Before I knew it, I was touching down in Guatemala City (check out my Arriving in Guatemala post). Within Guatemala I traveled to Antigua, Sololá, Panajachel, San Juan La Laguna, and Santa Catarina. I traveled with a group of women who were immediately like family, all kindred spirits, all seasoned travelers, and all strong, smart, kind, passionate women. They each brought different strengths to the group; different insights when we would talk about the problems in Guatemala, in our own country, in our own lives; different interests and pasts; and different dreams and hopes. But we were connected in this moment in time, in this spectacular place, at an incredibly powerful moment for the organization and the girls we were there supporting. Through this trip I connected with new friends; I reconnected with friends from my past; and I reconnected with myself, my passions, and what stirs my soul. I couldn’t have done that without taking a chance and taking this trip. I couldn’t have done that without the support of my family and my community.
While traveling I recommended Brene Brown’s “The Power of Vulnerability” Ted talk to one of my fellow travelers. Brene Brown is a research professor at the University of Houston who studies courage, vulnerability, shame, and empathy. Whatever my co-traveler and I had been talking about, it seemed relevant. Needless to say, I hadn’t actually watched it in ages and didn’t have enough battery power or cell service on my phone while I was traveling to re-view it myself. It’s been an open weblink on my Iphone for a couple weeks now, but I finally got to watch the first ten minutes of it again this past weekend. I couldn’t believe what I was hearing so I jotted down the notes. In her shame research, Brene found that:
[The one difference, the one variable, between people who have a sense of worthiness, who have a strong sense of love and belonging, versus those who struggle for it and who always wonder if they are good enough, is that they believe they are worthy of it.] “The one thing that keeps us out of connection is a fear that we are not worthy of connection…what these people had in common was a sense of courage. Courage, the original definition…was to tell the story of who you are with your whole heart. These folks had, very simply, the courage to be imperfect. They had the compassion to be kind to themselves first and then to others because, as it turns out, we can’t practice compassion with other people if we can’t treat ourselves kindly. And the last part is that they had connection. And this is the hard part – as a result of authenticity. They were willing to let go of who they thought they should be in order to be who they were. You have to do that – absolutely – for connection.”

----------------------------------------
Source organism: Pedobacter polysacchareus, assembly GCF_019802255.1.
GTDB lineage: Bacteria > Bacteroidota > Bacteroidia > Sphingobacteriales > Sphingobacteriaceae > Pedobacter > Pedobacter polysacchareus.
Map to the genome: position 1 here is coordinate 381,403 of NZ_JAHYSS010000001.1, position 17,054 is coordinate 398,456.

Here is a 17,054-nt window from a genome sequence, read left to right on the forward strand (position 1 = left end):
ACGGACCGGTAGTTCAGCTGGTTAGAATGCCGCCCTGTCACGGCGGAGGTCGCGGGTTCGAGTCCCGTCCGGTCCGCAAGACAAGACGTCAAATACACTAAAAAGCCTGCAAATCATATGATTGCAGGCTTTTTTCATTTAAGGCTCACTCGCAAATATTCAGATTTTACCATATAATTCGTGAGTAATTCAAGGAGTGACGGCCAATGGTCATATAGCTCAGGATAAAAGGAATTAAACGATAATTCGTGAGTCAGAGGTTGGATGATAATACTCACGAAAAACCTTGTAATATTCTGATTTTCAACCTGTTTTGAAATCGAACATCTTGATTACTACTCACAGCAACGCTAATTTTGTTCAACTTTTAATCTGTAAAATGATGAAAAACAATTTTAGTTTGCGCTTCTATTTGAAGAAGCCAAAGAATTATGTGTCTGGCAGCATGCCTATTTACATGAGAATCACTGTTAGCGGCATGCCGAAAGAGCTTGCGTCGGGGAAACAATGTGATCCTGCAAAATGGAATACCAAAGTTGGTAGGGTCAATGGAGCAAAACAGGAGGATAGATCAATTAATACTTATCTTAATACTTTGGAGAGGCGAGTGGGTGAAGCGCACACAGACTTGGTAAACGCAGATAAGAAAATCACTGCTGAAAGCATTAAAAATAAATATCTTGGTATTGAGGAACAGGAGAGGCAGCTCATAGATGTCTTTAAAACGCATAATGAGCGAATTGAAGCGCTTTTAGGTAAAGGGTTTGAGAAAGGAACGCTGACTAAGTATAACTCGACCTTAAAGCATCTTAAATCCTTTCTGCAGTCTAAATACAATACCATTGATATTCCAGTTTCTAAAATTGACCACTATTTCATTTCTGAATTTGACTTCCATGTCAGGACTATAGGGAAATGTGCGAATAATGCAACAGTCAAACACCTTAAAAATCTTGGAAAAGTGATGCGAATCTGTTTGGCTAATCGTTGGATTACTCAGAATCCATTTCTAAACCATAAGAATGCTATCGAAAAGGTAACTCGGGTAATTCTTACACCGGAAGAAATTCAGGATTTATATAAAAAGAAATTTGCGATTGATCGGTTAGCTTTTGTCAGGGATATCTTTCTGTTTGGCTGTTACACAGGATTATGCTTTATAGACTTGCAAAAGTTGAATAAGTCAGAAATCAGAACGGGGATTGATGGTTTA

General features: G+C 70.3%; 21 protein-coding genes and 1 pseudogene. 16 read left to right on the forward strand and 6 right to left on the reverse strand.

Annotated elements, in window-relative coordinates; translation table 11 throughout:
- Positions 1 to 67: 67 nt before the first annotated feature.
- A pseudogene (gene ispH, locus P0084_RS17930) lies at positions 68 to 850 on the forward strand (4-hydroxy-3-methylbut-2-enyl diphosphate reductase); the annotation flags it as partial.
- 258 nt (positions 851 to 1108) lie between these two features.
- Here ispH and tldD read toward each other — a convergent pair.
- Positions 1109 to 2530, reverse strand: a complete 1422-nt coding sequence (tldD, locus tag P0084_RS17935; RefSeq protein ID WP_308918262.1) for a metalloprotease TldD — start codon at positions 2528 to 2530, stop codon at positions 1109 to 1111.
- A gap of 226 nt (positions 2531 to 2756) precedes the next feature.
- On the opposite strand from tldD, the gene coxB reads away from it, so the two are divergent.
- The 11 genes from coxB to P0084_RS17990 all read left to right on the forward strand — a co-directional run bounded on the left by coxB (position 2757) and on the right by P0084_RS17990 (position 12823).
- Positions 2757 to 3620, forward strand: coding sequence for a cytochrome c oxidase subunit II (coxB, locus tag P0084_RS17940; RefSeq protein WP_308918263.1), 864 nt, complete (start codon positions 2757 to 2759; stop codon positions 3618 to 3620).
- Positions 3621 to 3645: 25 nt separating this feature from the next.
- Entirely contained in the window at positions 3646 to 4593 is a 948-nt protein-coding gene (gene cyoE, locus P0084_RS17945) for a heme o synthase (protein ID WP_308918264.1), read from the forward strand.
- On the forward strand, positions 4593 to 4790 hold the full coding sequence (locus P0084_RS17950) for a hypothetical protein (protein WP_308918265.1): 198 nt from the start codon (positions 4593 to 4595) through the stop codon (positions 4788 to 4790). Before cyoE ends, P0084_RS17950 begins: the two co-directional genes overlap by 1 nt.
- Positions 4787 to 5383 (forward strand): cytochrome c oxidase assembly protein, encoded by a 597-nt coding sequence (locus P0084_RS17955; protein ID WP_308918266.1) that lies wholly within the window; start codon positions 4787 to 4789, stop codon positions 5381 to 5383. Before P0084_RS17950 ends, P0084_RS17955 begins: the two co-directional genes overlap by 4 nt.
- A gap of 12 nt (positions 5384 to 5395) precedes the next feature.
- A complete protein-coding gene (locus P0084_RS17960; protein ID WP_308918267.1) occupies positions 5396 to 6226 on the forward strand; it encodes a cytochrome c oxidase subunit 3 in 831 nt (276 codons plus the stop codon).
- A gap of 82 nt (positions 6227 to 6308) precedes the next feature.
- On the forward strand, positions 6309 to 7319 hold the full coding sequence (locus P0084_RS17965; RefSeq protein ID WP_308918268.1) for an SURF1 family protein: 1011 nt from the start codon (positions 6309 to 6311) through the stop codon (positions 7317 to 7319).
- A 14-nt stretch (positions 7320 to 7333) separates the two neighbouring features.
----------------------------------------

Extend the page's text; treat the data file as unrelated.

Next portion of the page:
I take from this and my own life experience three main things:
1. Always be true to (imperfect) you.
2. You can’t practice compassion with other people without being compassionate with yourself sounds an awful lot like you can’t take care of other people if you don’t take care of yourself (oxygen mask people!).
And, 3. Meaningful connection with other people is incredibly important.
Oxygen. Compassion. Authenticity. Connection.
2 thoughts on “Connections and Community Count”